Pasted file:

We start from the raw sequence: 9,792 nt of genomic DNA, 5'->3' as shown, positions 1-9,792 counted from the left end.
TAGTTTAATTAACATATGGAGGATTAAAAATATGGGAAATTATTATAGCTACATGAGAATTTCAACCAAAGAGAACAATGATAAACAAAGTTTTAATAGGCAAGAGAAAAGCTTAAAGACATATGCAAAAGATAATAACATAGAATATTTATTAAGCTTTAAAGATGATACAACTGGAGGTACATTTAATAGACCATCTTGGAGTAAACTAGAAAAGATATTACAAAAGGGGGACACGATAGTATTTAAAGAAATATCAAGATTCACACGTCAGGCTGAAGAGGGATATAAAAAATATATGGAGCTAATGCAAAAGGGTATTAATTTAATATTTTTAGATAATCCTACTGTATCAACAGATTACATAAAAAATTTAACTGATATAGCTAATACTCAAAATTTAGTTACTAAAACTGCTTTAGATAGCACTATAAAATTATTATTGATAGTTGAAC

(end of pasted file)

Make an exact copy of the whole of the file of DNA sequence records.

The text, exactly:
We start from the raw sequence: 9,792 nt of genomic DNA, 5'->3' as shown, positions 1-9,792 counted from the left end.
TAGTTTAATTAACATATGGAGGATTAAAAATATGGGAAATTATTATAGCTACATGAGAATTTCAACCAAAGAGAACAATGATAAACAAAGTTTTAATAGGCAAGAGAAAAGCTTAAAGACATATGCAAAAGATAATAACATAGAATATTTATTAAGCTTTAAAGATGATACAACTGGAGGTACATTTAATAGACCATCTTGGAGTAAACTAGAAAAGATATTACAAAAGGGGGACACGATAGTATTTAAAGAAATATCAAGATTCACACGTCAGGCTGAAGAGGGATATAAAAAATATATGGAGCTAATGCAAAAGGGTATTAATTTAATATTTTTAGATAATCCTACTGTATCAACAGATTACATAAAAAATTTAACTGATATAGCTAATACTCAAAATTTAGTTACTAAAACTGCTTTAGATAGCACTATAAAATTATTATTGATAGTTGAAC